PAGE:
The taxi from the Penang Sungai Nibong Express Coach Terminus arrived at my Mum’s gate at 10.30pm yesterday. This was a return from one of my trips to Kuala Lumpur, for this year. It was a talk at the Bar Council in KL that drew me to make this trip, especially to listen to two British human rights lawyers who are now acting for the living relatives of 24 victims of a massacre by British Scots Guards in Batang Kali, Selangor, during the 1948 Malayan Emergency. The sharing started about 5pm till nearly past 9pm. The attendance wasn’t overwhelming, most of the audience being lawyers and members of the Bar, and a small sprinkling of others like me with an interest in such things, and to some extent a relevant background.
The talk was riveting, being the first time the relatives and descendants of victims of unjustified violence by ex-colonial authorities in Malaya have come forward to demand posthumous justice for their parents or grandparents. These people also want closure and their families cleared of the stigma of criminality imposed on their forebears. To all intents and purposes, these 24 men were unarmed farmers, gunned down in cold blood by British government troops apparently hunting down communists insurgents. The circumstances of the incident were that British Scots Guards entered the village of Batang Kali, rounded up men, women and children, separated them, sending women and children away into the town. They took the men aside, questioned and tortured them, then led them into the jungle and ‘executed’ them. Those are the facts in a nutshell.
The case had gone to the British High Court, that gave a recent decision supporting the families’ claims. The five points on which this decision turned are briefly :
a. The British Government, not the Sultan of Selangor, is and always has been legally responsible for the Scots Guards, their orders and the killings of 24 innocent men at Batang Kali in December 1948;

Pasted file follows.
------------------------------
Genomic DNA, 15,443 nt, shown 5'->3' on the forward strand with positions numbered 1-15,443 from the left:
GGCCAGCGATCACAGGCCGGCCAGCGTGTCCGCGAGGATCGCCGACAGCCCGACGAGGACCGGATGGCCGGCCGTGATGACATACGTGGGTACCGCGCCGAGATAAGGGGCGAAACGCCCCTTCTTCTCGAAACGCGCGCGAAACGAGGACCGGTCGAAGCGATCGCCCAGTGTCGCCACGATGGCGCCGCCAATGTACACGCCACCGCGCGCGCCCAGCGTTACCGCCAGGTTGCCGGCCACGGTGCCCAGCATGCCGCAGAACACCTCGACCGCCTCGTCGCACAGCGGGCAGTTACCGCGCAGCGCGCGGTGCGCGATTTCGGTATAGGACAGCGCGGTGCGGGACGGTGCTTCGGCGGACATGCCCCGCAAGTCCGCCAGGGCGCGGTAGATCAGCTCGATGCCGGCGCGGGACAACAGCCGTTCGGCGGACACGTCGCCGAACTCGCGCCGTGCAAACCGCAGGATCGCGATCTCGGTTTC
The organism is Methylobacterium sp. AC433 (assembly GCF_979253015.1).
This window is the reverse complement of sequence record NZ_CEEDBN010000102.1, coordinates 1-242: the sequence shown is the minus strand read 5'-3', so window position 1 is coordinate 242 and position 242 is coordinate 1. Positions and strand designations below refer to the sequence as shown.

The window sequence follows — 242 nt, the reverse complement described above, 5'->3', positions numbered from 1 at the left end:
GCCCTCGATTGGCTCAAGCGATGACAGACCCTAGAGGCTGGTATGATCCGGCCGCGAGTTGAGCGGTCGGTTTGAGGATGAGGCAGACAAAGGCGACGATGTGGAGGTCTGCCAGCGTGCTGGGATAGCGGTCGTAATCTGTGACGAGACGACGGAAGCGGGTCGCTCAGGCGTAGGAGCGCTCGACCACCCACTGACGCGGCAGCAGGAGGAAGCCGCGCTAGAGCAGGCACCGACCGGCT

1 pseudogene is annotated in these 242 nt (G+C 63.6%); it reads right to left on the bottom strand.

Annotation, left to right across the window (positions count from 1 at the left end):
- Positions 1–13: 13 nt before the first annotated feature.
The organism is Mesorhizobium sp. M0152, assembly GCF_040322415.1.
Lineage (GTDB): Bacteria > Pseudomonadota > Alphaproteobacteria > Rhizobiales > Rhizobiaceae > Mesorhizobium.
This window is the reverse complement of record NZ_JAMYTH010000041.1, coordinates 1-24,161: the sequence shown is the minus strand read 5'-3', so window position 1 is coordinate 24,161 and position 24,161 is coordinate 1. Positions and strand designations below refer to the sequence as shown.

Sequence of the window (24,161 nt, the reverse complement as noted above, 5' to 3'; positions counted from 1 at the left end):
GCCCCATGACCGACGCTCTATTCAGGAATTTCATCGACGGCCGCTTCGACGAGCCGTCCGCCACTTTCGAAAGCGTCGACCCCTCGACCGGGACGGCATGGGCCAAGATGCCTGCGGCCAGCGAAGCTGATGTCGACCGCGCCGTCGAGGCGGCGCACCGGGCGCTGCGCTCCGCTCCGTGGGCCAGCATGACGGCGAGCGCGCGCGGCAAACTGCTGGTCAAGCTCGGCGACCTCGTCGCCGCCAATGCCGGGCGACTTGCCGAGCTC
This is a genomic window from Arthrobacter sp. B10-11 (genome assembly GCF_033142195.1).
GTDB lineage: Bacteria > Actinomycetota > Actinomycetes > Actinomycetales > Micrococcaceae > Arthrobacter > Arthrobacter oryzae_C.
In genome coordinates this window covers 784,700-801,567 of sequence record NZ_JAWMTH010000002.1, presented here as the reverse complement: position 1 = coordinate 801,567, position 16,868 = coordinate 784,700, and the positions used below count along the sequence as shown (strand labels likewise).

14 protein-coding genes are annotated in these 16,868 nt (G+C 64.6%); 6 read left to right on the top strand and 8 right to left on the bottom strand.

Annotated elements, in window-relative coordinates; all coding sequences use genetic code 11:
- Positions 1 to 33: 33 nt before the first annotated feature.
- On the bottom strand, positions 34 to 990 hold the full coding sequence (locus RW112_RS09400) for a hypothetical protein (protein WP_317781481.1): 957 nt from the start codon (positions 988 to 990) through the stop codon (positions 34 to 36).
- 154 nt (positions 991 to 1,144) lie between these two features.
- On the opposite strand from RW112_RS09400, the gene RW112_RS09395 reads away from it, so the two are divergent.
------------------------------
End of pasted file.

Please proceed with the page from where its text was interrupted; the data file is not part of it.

b. those killed were civilians not wearing any uniform, had no weapons and were a range of ages;
c. the majority of the Scots Guards interviewed by the British Police admitted that the killings were a murder;
d. it can no longer be permissible to maintain the “official account” that the 24 men were shot when trying to escape;
e. the 1948-9 inquiry by the then Attorney-General on which the official account was based, has very serious weaknesses, and there is evidence of a “cover up”, a public inquiry should have been properly considered in 1970, and British officials decided to positively block the 1990’s Royal Malaysian Investigation.
(Source: Signature Campaign Leaflet by the Action Committee Condemning the Batang Kali Massacre, September 2012)
Despite this court decision, the British government today still persists in upholding the false account and justification for the Batang Kali Massacre, and are going to the British Court of Appeal to appeal against the High Court decision. The Batang Kali Action Committee are holding a signature campaign to urge the British Government to tell the truth about these tragic events, recognize the killings as a criminal massacre of innocent, unarmed civilians, and put an end to the 64 year cover-up stigmatizing these victims of institutional violence as dangerous insurgents and terrorists whose deaths were allegedly justified.
I urge readers to support this signature campaign for the sake of justice, not only for the victims of this massacre, but to clearly show that ordinary people around the globe will not tolerate cover ups of unjustified governmental violence on innocent people.
Please use this web link to find out more about the Batang Kali Massacre and join the signature campaign : batangkalimassacre.wordpress.com.
Add your signature to the existing list, you will be helping to secure justice for the innocent.
May the Force be with you!
- Empire cover-up no surprise (morningstaronline.co.uk)